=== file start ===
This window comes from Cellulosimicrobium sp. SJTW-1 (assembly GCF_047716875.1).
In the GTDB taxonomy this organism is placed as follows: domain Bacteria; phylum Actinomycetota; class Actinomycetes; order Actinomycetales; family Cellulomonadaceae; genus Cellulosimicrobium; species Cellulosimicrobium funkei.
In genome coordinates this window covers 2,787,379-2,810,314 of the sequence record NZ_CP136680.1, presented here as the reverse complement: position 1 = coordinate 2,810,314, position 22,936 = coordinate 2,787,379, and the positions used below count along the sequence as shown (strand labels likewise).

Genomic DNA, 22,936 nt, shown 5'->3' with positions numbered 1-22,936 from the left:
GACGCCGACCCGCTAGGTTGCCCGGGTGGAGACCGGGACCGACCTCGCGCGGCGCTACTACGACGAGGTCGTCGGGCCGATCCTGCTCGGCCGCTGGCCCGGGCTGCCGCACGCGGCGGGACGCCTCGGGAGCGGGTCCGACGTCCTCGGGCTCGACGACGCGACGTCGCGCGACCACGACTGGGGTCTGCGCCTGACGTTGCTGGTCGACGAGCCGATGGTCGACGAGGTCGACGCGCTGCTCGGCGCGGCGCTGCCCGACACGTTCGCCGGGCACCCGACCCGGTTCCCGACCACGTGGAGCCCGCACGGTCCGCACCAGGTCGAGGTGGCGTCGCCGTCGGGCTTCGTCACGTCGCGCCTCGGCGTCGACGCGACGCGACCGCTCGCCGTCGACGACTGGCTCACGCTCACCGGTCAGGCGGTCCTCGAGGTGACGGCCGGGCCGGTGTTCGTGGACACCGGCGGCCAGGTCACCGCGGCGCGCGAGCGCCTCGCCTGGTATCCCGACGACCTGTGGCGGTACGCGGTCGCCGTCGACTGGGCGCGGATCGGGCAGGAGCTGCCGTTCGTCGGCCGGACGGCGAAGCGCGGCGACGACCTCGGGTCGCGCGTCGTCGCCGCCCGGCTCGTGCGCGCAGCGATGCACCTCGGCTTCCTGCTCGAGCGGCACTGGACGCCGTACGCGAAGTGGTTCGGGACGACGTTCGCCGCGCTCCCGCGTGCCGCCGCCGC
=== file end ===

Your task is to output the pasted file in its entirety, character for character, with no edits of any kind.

This window comes from Cellulosimicrobium sp. SJTW-1 (assembly GCF_047716875.1).
In the GTDB taxonomy this organism is placed as follows: domain Bacteria; phylum Actinomycetota; class Actinomycetes; order Actinomycetales; family Cellulomonadaceae; genus Cellulosimicrobium; species Cellulosimicrobium funkei.
In genome coordinates this window covers 2,787,379-2,810,314 of the sequence record NZ_CP136680.1, presented here as the reverse complement: position 1 = coordinate 2,810,314, position 22,936 = coordinate 2,787,379, and the positions used below count along the sequence as shown (strand labels likewise).

Genomic DNA, 22,936 nt, shown 5'->3' with positions numbered 1-22,936 from the left:
GACGCCGACCCGCTAGGTTGCCCGGGTGGAGACCGGGACCGACCTCGCGCGGCGCTACTACGACGAGGTCGTCGGGCCGATCCTGCTCGGCCGCTGGCCCGGGCTGCCGCACGCGGCGGGACGCCTCGGGAGCGGGTCCGACGTCCTCGGGCTCGACGACGCGACGTCGCGCGACCACGACTGGGGTCTGCGCCTGACGTTGCTGGTCGACGAGCCGATGGTCGACGAGGTCGACGCGCTGCTCGGCGCGGCGCTGCCCGACACGTTCGCCGGGCACCCGACCCGGTTCCCGACCACGTGGAGCCCGCACGGTCCGCACCAGGTCGAGGTGGCGTCGCCGTCGGGCTTCGTCACGTCGCGCCTCGGCGTCGACGCGACGCGACCGCTCGCCGTCGACGACTGGCTCACGCTCACCGGTCAGGCGGTCCTCGAGGTGACGGCCGGGCCGGTGTTCGTGGACACCGGCGGCCAGGTCACCGCGGCGCGCGAGCGCCTCGCCTGGTATCCCGACGACCTGTGGCGGTACGCGGTCGCCGTCGACTGGGCGCGGATCGGGCAGGAGCTGCCGTTCGTCGGCCGGACGGCGAAGCGCGGCGACGACCTCGGGTCGCGCGTCGTCGCCGCCCGGCTCGTGCGCGCAGCGATGCACCTCGGCTTCCTGCTCGAGCGGCACTGGACGCCGTACGCGAAGTGGTTCGGGACGACGTTCGCCGCGCTCCCGCGTGCCGCCGCCGC